‘Puppet on Strings’ takes things down a notch, starting slow and melancholic. Rose’s stirring and precise phrasing leads the song, which has a nice ebb and flow. Midway through, we get some grand strings evocative of “Utopia”, eventually joined by the distorted guitars, forming another of those rich, compelling textures. This shows the band’s competence of mixing ingredients in inventive ways, while keeping true to their core sound.
‘For Ester’ is an exquisite instrumental, showcasing the various elements of the band. The beginning feels cinematic and somewhat uplifting, with piano and several layers of strings. It then glides into a heavier, darker section for a bit, before the strings return for a grand finale, blending with the dense guitars in a massive outburst of epic energy. The song ends as it started, with peaceful piano and strings, and it feels like you’ve been on a journey longer than the 3 and a half minutes it actually is. In such a short track, they manage to deliver an encompassment of all their instrumental elements, and doing so with elegance and precision.
‘Anima’ sounds like a leftover from “Chain Reaction”, with its chaotic, odd-time opening riff and guitar-driven approach. In typical fashion, the heavy energy is contrasted with a smooth, softer chorus, again satisfying both the head and the heart.
‘A Way Out of Here’ is a short, graceful ballad, again led by Michael Rose’s charismatic voice. It’s thoughtful and tender, with a palpable sense of longing and sadness. The emotional climax is incredibly powerful, with Rose pouring his heart and soul and out, begging to “find a way out of here”.
‘Time and Time Again’ was a single, and one which I immediately loved. In fact, it’s my second favorite on the album. Starting with sparkly keys, it soon goes into a hefty guitar and keyboard unison riff, before easing into a peaceful verse section. The mood changes for the more dramatic, and then it builds up to an intense, heart-felt chorus with one of the most powerful melodies I’ve ever heard. A second verse is followed by a powerful instrumental breakdown, before the chorus once again embraces you with all its glory. Being a keyboard-driven track, it fittingly closes out with delayed keys fading out into the stillness.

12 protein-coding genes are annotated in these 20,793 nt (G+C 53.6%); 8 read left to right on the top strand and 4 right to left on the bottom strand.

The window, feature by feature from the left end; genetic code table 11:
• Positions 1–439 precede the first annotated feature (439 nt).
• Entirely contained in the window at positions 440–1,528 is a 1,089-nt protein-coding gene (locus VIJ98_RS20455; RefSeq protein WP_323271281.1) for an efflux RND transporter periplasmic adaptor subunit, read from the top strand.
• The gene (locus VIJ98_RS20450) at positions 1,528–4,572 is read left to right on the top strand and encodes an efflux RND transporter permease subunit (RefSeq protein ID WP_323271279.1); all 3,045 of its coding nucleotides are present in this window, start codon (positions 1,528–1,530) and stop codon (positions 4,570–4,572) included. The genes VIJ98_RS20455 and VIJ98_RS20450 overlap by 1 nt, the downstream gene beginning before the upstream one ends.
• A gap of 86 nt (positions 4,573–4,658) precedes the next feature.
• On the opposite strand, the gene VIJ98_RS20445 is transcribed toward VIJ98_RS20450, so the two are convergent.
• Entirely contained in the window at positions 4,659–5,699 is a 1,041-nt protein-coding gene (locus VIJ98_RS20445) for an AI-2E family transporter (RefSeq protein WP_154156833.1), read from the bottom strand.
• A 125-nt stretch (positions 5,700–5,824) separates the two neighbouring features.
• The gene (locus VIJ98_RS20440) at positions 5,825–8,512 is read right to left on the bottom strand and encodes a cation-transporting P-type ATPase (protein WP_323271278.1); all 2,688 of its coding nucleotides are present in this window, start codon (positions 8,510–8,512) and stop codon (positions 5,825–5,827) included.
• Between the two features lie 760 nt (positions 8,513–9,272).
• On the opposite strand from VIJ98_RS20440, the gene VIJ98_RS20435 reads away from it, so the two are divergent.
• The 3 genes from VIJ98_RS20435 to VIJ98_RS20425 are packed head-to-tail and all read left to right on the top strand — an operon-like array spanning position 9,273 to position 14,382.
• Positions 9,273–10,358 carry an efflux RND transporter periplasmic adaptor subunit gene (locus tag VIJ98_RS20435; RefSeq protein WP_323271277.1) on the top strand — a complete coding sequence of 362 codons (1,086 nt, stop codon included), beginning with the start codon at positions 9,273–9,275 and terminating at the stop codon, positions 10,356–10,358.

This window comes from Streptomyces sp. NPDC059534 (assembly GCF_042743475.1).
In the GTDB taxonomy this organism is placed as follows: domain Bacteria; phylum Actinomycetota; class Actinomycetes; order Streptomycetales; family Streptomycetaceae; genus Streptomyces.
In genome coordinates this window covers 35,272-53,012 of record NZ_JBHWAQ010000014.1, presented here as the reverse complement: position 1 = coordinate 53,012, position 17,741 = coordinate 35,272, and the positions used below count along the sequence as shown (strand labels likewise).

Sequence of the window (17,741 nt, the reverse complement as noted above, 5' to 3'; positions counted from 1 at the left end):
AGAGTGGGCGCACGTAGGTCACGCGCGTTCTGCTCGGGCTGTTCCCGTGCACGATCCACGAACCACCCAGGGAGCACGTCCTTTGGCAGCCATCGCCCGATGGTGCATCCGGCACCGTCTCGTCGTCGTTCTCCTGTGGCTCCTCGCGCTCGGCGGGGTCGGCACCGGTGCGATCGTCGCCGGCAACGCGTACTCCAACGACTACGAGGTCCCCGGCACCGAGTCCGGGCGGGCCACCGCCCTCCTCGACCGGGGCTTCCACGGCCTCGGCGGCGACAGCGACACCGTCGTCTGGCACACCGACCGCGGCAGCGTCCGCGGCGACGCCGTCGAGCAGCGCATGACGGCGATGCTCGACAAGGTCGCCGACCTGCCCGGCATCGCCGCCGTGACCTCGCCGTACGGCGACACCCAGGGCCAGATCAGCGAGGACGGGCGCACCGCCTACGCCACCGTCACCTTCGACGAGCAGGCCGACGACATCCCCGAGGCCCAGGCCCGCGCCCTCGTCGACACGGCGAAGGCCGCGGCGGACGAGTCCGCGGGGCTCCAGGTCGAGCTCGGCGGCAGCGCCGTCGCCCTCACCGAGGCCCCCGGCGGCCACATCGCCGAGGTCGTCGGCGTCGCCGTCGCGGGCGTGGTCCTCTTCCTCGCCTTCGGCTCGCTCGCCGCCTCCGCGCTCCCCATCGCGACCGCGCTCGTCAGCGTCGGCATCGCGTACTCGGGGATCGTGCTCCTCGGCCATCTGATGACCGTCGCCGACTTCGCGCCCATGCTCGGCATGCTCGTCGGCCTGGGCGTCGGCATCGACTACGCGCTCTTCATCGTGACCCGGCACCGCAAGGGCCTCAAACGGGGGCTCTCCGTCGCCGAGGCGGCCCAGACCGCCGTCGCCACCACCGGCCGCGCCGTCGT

Distorted Harmony – Time and Time Again (if video doesn’t play, please click here)
‘We Are Free’ wastes no time, starting off with vocals and driving guitars. Adding layers, I think you can guess what’s coming next? Yep, it builds up to a big chorus, with passionate vocals, chunky guitars and intriguing keys. In many ways, this song is a perfect example of what the album’s about. The instrumental breakdown starts off with tasty electronics, before fat guitars takes over, with even some blast beats thrown in the mix. It returns to the chorus, again ending a song with several layers around a glorious vocal melody.
And then, the album closes off with ‘Someday’. And what an ending. Again, the intro is thoughtful and cinematic, with piano, synths and strings washing over you with glorious pensiveness. Then, the voice of Michael Rose enters and gives us one last masterclass in the art of conveying emotions. Switching between thoughtful tenderness and anthemic choirs, also this follows the template Distorted Harmony do so well; adding layers and building up to a big soundscape. And suddenly, only the piano and keys are left, with an intricate set of chords and melodies, leaving you with a feeling of longing, yet a touch of hope.
Distorted Harmony – Someday (if video doesn’t play, please click here)
So, how do I sum up all of this? In short, I’m in awe. There’s always a risk one of your favorite bands might disappoint you, but that is definitely not the case here. “A Way Out” has everything I love about prog, and is crafted and executed with tremendeous feeling, precision and finesse.
The vocals of Michael Rose are simply stunning, and elevates the songs to a higher level. The chunky guitars add punch and groove, but are never over-used, instead being utilized in inventive ways, either as the driving force of the song, or as a meaningful compliment to a vocal or keyboard line. The keys really add another layer of richness to the songs, creating atmospheres, either with lush strings or tasteful electronics. And the bass and drums provide the foundation, perfectly switching between all the transitions with style.
Most importantly, Distorted Harmony truly are a band. Every instrument fills its part of the puzzle, and the chemistry between them is excellent. They are also terrific songwriters, and while most of the songs are relatively short, they offer tons of complexity, depth and beauty. Moreover, they are masters at creating mature, intelligent compositions, full of smooth, dynamic transitions.
“A Way Out” is simply a flawless album, and an epitome of how modern prog metal should sound like. Distorted Harmony are here to stay, and I’m already eager to see where they go next.
- Room 11
- Puppet on Strings
- For Ester
- A Way Out of Here
- Time and Time Again
- We Are Free